Talk:Apollo 11

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Featured articleApollo 11 is a featured article; it (or a previous version of it) has been identified as one of the best articles produced by the Wikipedia community. Even so, if you can update or improve it, please do so.
Article milestones
September 26, 2006Good article nomineeListed
June 15, 2008Good article reassessmentKept
December 9, 2018WikiProject A-class reviewApproved
January 7, 2019Good topic candidateNot promoted
January 13, 2019Featured article candidatePromoted
Current status: Featured article

Very little about Collins in the Command Module during Armstrong/Aldrin's surface operations[edit]

Was a bit surprised to find so little in this article about what Collins was doing - or feeling or thinking or saying - during his near 24 hours alone in the Command Module. I don't have the knowledge to say anything about this myself, but seems to me there should be something about it to complete the article, and certainly before it's comprehensive enough to be a Featured Article.

Landing site selection[edit]

The NASA web site which gives the candidate landing sites as "23°37" East, 0°45" North, in the Sea of Tranquility" must be mistaken. The Tranquility Base page gives the coordinates of Site 2 as 00°41′15″N 23°26′00″E which is closer to 23°37' East, 0°45' North.

Lattitude and longitude coordinates are given in degrees-minutes-seconds; a lower level of precision would be degrees-minutes; no one would give degrees-seconds skipping minutes (since seconds are more precise than minutes). I think the person who wrote the "50 Years Ago: Lunar Landing Sites Selected" web page must have confused the notation for minutes as the double quote instead of the single quote. The reliability of a "reliable source" is sometimes relative to context. JustinTime55 (talk) 21:22, 13 November 2018 (UTC)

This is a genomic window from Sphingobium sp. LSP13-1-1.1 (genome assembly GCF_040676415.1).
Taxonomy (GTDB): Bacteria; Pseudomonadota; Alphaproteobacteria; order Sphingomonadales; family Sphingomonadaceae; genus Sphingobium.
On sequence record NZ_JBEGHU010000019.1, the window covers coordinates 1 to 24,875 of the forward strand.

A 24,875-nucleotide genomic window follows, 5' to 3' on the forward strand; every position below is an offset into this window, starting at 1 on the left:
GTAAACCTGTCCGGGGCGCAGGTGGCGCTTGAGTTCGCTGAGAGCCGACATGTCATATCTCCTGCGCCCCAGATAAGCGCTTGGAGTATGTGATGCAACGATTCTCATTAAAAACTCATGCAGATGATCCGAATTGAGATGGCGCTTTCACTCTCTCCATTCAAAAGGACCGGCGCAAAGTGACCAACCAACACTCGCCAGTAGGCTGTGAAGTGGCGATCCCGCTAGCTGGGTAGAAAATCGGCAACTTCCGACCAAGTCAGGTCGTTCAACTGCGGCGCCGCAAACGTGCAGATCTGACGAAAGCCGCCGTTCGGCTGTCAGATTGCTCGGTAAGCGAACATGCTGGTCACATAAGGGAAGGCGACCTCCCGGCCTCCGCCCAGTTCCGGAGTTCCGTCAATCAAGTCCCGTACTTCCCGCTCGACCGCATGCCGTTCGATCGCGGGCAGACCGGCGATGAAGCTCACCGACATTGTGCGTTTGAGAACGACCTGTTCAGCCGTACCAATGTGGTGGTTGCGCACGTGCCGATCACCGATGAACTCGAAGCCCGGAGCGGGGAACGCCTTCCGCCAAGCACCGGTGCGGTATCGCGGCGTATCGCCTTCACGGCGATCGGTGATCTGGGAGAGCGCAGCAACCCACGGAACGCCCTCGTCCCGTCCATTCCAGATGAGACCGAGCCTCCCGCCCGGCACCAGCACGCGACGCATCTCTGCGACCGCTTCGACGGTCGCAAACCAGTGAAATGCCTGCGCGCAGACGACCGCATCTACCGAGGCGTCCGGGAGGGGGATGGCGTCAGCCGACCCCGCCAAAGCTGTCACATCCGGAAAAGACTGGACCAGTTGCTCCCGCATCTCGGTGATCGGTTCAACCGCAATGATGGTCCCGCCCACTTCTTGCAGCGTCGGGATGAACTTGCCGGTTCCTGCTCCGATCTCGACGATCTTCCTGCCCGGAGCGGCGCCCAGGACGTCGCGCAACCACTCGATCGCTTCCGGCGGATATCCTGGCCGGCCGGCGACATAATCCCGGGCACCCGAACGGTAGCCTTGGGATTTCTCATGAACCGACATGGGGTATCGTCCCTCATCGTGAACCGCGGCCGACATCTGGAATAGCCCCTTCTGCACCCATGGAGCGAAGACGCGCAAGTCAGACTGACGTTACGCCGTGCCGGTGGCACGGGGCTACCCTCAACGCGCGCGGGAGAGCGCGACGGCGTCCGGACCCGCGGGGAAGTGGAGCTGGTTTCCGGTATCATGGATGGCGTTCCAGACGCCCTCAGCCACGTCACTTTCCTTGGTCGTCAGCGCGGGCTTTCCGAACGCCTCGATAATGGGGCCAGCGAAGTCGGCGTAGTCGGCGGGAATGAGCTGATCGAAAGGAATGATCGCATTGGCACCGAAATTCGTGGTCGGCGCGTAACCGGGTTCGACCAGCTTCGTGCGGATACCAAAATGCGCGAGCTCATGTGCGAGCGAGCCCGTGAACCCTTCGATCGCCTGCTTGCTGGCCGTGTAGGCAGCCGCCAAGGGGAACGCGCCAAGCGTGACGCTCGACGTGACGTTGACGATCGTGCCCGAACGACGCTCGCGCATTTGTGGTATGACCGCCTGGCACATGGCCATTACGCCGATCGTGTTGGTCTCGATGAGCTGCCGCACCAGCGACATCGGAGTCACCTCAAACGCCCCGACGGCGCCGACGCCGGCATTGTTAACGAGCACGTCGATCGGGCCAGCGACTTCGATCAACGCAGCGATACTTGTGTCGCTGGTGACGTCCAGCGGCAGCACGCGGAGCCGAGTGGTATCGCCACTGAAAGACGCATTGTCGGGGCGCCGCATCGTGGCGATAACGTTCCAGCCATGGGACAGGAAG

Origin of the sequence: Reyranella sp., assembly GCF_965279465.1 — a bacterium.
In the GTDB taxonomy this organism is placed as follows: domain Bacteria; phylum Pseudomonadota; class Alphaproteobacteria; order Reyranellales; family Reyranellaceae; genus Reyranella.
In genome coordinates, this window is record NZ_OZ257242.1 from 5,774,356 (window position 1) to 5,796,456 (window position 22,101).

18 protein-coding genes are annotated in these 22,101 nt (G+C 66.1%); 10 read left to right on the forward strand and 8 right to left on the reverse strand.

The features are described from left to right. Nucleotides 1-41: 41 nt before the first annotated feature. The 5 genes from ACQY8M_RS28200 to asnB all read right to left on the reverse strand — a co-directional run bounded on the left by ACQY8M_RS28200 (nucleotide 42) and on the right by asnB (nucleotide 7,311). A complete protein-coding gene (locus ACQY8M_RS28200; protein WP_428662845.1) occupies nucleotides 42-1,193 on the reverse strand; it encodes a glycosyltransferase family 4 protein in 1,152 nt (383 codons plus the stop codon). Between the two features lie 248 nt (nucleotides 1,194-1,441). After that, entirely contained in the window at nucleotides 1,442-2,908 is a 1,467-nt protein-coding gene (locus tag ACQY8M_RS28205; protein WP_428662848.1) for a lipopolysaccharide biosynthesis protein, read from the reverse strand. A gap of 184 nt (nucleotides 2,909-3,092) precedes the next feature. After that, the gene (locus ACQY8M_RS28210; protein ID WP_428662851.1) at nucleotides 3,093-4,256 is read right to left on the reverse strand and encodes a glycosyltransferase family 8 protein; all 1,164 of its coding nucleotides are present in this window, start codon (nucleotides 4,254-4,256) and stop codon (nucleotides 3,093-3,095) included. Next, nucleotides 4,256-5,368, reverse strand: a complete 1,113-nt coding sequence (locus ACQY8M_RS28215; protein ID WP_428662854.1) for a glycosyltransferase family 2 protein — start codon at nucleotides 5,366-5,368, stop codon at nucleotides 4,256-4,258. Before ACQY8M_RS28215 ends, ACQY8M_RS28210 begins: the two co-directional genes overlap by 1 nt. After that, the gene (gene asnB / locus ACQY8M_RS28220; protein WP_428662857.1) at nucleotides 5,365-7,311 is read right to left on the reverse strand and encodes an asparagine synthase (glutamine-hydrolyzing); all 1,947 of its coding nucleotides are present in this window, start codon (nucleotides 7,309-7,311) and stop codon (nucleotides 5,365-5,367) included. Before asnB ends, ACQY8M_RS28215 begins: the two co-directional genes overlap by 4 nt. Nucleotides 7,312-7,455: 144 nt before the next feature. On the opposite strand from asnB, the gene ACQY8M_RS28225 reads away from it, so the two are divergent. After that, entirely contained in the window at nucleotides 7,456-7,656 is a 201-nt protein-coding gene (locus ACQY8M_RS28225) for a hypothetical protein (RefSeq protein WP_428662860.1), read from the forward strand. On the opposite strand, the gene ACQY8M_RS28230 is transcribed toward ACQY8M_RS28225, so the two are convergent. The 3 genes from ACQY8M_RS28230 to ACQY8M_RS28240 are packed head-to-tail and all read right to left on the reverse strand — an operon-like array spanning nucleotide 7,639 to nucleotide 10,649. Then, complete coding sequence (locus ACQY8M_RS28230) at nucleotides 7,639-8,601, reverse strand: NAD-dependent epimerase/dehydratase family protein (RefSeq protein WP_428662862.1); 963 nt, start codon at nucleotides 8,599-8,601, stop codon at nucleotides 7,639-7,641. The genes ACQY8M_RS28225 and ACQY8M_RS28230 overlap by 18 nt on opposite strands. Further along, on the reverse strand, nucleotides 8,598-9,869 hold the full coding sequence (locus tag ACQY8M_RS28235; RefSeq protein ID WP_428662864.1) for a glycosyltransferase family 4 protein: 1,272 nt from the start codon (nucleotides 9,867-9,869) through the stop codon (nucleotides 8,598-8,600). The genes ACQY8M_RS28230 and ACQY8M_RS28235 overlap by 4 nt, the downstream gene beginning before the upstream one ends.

I'm aware of that. I originally had them that way, based on the same reasoning as you.[1] Lacking a RS, I reverted my change. But I'm happy with it this way if you are. Hawkeye7 (discuss) 21:37, 13 November 2018 (UTC)


There are about 20 instances of lunar module, command module, etc., and 10 of Lunar Module, Command Module, etc. (not counting proper names such as Command Module Pilot Michael Collins and Command Module Columbia). The lowercase is much more consistent with sources, but at Apollo 8 they're mostly capped. I haven't checked the other Apollo articles yet, but for an A-class article this needs to be fixed. See discussions at Talk:Apollo_Command/Service_Module#Requested_move_26_November_2018 and Talk:Apollo_8#Capitalization. Dicklyon (talk) 05:24, 9 December 2018 (UTC)

The first instance of lunar module should be Apollo Lunar Module linked in text and in the first mention in a caption, with the rest 'lunar module' lower-cased per compromise at the page. It's too bad historically that the Command Module is now lower-cased on Wikipedia, but that's the result of the recent RM. Randy Kryn (talk) 01:16, 8 January 2019 (UTC)
"Command Module Pilot Michael Collins" and so on is incorrect. It isn't a title like "President Nixon", it's a job description. Also "Command Module Pilot Michael Collins piloted the command module Columbia" is really poor (redundant) phrasing Magic9Ball (talk) 17:00, 11 January 2019 (UTC)